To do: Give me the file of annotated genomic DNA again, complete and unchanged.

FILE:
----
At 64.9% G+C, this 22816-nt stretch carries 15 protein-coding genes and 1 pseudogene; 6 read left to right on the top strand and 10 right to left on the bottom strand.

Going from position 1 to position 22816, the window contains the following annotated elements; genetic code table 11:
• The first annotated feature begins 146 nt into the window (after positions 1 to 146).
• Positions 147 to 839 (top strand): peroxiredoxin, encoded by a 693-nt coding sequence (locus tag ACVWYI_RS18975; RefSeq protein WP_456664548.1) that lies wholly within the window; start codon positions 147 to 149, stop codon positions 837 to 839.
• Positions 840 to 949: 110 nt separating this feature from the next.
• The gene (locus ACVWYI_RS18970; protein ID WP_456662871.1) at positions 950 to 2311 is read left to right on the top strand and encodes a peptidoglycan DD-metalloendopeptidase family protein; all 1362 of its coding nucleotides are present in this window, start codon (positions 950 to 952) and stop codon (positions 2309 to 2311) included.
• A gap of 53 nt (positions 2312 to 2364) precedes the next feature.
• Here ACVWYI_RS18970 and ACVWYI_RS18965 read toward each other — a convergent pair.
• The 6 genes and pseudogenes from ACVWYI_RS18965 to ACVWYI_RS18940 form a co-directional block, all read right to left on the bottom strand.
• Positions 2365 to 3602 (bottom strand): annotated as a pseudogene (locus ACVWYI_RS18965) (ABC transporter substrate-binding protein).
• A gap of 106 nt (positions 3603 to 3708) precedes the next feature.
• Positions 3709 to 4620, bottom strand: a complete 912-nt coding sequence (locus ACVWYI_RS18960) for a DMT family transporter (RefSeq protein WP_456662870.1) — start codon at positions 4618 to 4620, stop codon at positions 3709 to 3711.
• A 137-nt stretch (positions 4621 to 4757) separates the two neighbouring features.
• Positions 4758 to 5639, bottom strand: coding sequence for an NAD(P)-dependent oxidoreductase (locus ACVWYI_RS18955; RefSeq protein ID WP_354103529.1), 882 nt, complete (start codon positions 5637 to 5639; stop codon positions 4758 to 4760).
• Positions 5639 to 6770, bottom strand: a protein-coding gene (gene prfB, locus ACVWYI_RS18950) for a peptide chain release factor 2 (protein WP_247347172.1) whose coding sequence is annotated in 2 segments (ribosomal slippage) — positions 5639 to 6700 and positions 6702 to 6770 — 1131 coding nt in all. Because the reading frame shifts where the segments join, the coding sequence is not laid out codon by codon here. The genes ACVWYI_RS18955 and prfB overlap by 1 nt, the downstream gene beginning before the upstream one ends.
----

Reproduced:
At 64.9% G+C, this 22816-nt stretch carries 15 protein-coding genes and 1 pseudogene; 6 read left to right on the top strand and 10 right to left on the bottom strand.

Going from position 1 to position 22816, the window contains the following annotated elements; genetic code table 11:
• The first annotated feature begins 146 nt into the window (after positions 1 to 146).
• Positions 147 to 839 (top strand): peroxiredoxin, encoded by a 693-nt coding sequence (locus tag ACVWYI_RS18975; RefSeq protein WP_456664548.1) that lies wholly within the window; start codon positions 147 to 149, stop codon positions 837 to 839.
• Positions 840 to 949: 110 nt separating this feature from the next.
• The gene (locus ACVWYI_RS18970; protein ID WP_456662871.1) at positions 950 to 2311 is read left to right on the top strand and encodes a peptidoglycan DD-metalloendopeptidase family protein; all 1362 of its coding nucleotides are present in this window, start codon (positions 950 to 952) and stop codon (positions 2309 to 2311) included.
• A gap of 53 nt (positions 2312 to 2364) precedes the next feature.
• Here ACVWYI_RS18970 and ACVWYI_RS18965 read toward each other — a convergent pair.
• The 6 genes and pseudogenes from ACVWYI_RS18965 to ACVWYI_RS18940 form a co-directional block, all read right to left on the bottom strand.
• Positions 2365 to 3602 (bottom strand): annotated as a pseudogene (locus ACVWYI_RS18965) (ABC transporter substrate-binding protein).
• A gap of 106 nt (positions 3603 to 3708) precedes the next feature.
• Positions 3709 to 4620, bottom strand: a complete 912-nt coding sequence (locus ACVWYI_RS18960) for a DMT family transporter (RefSeq protein WP_456662870.1) — start codon at positions 4618 to 4620, stop codon at positions 3709 to 3711.
• A 137-nt stretch (positions 4621 to 4757) separates the two neighbouring features.
• Positions 4758 to 5639, bottom strand: coding sequence for an NAD(P)-dependent oxidoreductase (locus ACVWYI_RS18955; RefSeq protein ID WP_354103529.1), 882 nt, complete (start codon positions 5637 to 5639; stop codon positions 4758 to 4760).
• Positions 5639 to 6770, bottom strand: a protein-coding gene (gene prfB, locus ACVWYI_RS18950) for a peptide chain release factor 2 (protein WP_247347172.1) whose coding sequence is annotated in 2 segments (ribosomal slippage) — positions 5639 to 6700 and positions 6702 to 6770 — 1131 coding nt in all. Because the reading frame shifts where the segments join, the coding sequence is not laid out codon by codon here. The genes ACVWYI_RS18955 and prfB overlap by 1 nt, the downstream gene beginning before the upstream one ends.